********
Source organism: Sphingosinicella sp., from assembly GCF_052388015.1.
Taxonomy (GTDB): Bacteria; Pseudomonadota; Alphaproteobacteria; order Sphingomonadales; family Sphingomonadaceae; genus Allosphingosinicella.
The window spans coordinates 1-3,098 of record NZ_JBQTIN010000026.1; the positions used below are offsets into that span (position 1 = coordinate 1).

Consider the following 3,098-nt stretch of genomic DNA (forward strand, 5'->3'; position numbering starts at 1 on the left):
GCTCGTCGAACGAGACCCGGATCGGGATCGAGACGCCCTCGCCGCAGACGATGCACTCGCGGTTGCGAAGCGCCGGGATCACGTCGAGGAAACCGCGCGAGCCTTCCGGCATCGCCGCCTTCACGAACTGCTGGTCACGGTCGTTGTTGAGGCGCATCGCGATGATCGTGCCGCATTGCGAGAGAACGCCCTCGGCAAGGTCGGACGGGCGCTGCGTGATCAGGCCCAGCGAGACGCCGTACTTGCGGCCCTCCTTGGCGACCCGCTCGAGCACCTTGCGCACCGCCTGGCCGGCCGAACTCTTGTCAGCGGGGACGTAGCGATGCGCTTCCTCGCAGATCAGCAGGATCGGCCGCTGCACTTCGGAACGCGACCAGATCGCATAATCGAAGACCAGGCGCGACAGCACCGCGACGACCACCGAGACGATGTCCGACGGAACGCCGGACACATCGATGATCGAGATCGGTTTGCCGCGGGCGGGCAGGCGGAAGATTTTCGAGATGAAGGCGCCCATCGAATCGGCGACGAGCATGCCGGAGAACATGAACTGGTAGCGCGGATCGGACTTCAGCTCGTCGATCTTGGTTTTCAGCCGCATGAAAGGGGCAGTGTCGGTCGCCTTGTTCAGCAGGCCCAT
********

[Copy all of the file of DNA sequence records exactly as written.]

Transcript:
Source organism: Sphingosinicella sp., from assembly GCF_052388015.1.
Taxonomy (GTDB): Bacteria; Pseudomonadota; Alphaproteobacteria; order Sphingomonadales; family Sphingomonadaceae; genus Allosphingosinicella.
The window spans coordinates 1-3,098 of record NZ_JBQTIN010000026.1; the positions used below are offsets into that span (position 1 = coordinate 1).

Consider the following 3,098-nt stretch of genomic DNA (forward strand, 5'->3'; position numbering starts at 1 on the left):
GCTCGTCGAACGAGACCCGGATCGGGATCGAGACGCCCTCGCCGCAGACGATGCACTCGCGGTTGCGAAGCGCCGGGATCACGTCGAGGAAACCGCGCGAGCCTTCCGGCATCGCCGCCTTCACGAACTGCTGGTCACGGTCGTTGTTGAGGCGCATCGCGATGATCGTGCCGCATTGCGAGAGAACGCCCTCGGCAAGGTCGGACGGGCGCTGCGTGATCAGGCCCAGCGAGACGCCGTACTTGCGGCCCTCCTTGGCGACCCGCTCGAGCACCTTGCGCACCGCCTGGCCGGCCGAACTCTTGTCAGCGGGGACGTAGCGATGCGCTTCCTCGCAGATCAGCAGGATCGGCCGCTGCACTTCGGAACGCGACCAGATCGCATAATCGAAGACCAGGCGCGACAGCACCGCGACGACCACCGAGACGATGTCCGACGGAACGCCGGACACATCGATGATCGAGATCGGTTTGCCGCGGGCGGGCAGGCGGAAGATTTTCGAGATGAAGGCGCCCATCGAATCGGCGACGAGCATGCCGGAGAACATGAACTGGTAGCGCGGATCGGACTTCAGCTCGTCGATCTTGGTTTTCAGCCGCATGAAAGGGGCAGTGTCGGTCGCCTTGTTCAGCAGGCCCAT